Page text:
Sermon for Sunday, February 10, 2019 || Epiphany 5C || Luke 5:1-11
Today marks the beginning of a season of racial healing, justice, and reconciliation in the life of the Episcopal Church in Connecticut. This season, which will last at least two years, was initiated by the Annual Convention of our church, as delegates from over 160 parishes and worshiping communities voted together to share in this particular piece of God’s mission. Just like Jesus calls his disciples in today’s Gospel, God calls us to partner with God in working for healing, justice, and reconciliation across many systems that contribute to the broken state of this world. These systems of oppression and degradation overlap and intertwine, and they are all so big and entrenched into the machinery of the world that challenging them seems like an impossibility.
But the sense of hopeless impossibility is part of the systems, the part that keeps people from challenging them. And yet Jesus, who himself was oppressed by systems of power, Jesus taught us a prayer of challenge. You know it by heart: “Thy kingdom come, thy will be done, on earth as it is in heaven.” God’s kingdom, God’s reign brings healing, justice, and reconciliation. Healing is new wholeness pieced together out of old brokenness. Justice is the state in which all people receive what they need to thrive. And reconciliation brings people into right relationship with one another and all to God. I can’t think of three better frames to guide us as we join God’s mission to this broken world. But how do we do this? How do we join Jesus in the necessary work of healing, justice, and reconciliation, especially within the context of an oppressive system like racism that is so big, so subtle, so invasive?
The way Jesus has taught me is to begin in my own heart. So I started with myself. I started by reading. And very, very quickly I realized something. Oppressive systems like racism are sooo big that even noticing how my life is wrapped up in these systems has taken and continues to take dedicated time, focus, study, prayer, reflection, and action. Today I’d like to share with you three of my noticings with the hope that you may be encouraged to begin or to continue your own.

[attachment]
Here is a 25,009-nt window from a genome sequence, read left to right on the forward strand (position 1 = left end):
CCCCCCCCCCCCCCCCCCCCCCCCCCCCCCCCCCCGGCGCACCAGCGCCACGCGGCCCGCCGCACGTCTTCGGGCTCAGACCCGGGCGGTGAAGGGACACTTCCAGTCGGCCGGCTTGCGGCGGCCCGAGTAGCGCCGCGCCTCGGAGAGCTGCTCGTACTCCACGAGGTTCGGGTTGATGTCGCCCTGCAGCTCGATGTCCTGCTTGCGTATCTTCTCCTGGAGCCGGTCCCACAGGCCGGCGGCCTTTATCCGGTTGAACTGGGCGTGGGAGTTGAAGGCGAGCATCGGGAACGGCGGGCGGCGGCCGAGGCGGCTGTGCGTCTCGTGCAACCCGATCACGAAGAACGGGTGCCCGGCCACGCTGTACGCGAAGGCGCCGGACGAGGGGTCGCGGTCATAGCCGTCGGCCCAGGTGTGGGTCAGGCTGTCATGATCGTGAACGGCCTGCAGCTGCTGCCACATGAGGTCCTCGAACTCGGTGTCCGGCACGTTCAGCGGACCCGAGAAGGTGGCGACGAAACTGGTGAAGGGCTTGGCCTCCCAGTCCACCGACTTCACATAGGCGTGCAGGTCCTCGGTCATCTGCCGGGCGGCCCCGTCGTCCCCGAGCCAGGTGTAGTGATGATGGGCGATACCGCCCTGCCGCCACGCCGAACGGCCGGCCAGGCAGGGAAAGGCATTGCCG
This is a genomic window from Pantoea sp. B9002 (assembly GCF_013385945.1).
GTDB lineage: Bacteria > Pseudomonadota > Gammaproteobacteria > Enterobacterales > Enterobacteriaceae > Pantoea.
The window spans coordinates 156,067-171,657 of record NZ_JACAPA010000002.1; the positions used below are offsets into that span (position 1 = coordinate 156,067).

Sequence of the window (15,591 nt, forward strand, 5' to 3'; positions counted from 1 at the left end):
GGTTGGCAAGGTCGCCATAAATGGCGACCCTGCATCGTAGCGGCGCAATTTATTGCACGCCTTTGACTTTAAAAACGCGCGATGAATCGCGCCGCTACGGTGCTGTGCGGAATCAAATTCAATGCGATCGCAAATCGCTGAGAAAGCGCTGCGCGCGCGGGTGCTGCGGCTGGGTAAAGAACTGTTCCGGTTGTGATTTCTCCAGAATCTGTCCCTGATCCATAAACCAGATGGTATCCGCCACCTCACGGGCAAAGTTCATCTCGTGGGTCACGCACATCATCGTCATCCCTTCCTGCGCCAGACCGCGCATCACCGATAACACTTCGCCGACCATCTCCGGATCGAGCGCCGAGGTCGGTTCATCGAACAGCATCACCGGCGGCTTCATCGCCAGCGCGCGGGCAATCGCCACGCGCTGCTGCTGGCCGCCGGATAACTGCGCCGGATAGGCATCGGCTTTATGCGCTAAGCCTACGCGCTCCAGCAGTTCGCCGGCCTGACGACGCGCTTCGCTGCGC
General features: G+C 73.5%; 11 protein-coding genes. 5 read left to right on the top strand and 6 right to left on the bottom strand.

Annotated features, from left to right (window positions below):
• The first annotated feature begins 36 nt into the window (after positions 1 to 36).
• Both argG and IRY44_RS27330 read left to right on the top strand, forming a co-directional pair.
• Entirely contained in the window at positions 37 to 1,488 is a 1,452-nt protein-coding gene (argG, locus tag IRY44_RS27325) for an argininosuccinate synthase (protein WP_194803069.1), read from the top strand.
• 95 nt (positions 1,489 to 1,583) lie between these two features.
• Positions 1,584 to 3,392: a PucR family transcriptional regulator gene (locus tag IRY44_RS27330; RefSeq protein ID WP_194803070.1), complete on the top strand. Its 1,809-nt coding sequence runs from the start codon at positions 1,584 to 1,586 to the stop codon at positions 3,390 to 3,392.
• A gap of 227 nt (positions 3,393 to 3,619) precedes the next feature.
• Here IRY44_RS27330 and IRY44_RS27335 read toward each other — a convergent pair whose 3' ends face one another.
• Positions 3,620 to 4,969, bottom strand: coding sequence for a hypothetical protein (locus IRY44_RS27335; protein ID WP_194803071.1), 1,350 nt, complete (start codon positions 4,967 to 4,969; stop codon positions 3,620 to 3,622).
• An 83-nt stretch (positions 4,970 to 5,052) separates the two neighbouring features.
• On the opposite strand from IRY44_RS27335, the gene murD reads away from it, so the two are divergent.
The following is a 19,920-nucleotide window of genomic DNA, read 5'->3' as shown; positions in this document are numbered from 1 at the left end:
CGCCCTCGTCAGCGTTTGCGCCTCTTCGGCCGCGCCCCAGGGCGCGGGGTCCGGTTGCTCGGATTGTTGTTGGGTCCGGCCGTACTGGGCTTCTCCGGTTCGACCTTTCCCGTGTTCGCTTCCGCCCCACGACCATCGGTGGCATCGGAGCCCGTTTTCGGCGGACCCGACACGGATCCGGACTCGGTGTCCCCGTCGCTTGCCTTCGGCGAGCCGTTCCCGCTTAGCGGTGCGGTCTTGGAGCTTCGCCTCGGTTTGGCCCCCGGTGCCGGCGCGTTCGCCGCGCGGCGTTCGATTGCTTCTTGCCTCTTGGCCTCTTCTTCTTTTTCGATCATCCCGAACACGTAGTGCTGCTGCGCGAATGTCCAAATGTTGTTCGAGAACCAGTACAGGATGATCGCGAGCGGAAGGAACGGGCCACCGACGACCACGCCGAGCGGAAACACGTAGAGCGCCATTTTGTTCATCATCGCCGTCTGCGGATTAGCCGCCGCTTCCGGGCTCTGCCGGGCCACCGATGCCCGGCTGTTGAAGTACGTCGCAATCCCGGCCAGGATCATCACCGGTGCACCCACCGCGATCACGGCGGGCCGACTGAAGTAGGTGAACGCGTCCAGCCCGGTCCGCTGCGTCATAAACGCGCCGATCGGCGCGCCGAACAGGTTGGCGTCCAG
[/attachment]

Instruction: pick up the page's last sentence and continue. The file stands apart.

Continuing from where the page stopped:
The first thing I noticed when I really gave myself a hard look was how I never thought of myself as having a racial affiliation. In my unexamined state of being, whiteness was the default and everything else was the nebulous “other.” And right here, this is where it gets tricky. Because race is a made up thing, derived from thousands of years of glorifying and demeaning people based on physical attributes and place of birth, backed up in recent centuries by some truly horrendous pseudo-science. But while race as a concept has no scientific merit, the social system of defining, exalting, and debasing people based on racial markers has infected societies the world over. This social system is called racism, which in our country grew in tandem with another system: white supremacy.
Let’s circle back to the first thing I noticed about myself. In my unexamined state of being, whiteness was the default. And so it follows, that everything else – everybody else – would be something other than the default, something other than normal. And when I realized that, I saw the seed of white supremacy lying there in the untilled soil of my heart. I saw within that tiny seed the horrible justifications that my ancestors used to enslave people and treat them as property. The rectory I lived in as a child in Rhode Island was built in 1767 using the profits from rum and slavery. I saw in that seed my predecessors’ sinful clutching at a destiny that gave them the warrant to drive native peoples from their homelands (including right here where we are standing). I saw my Founding Fathers compromising as they drafted the U.S. Constitution, codifying into law that a portion of God’s beloved children would only be counted as three-fifths of a person. These things were some of my heritage, the soil for that pernicious seed.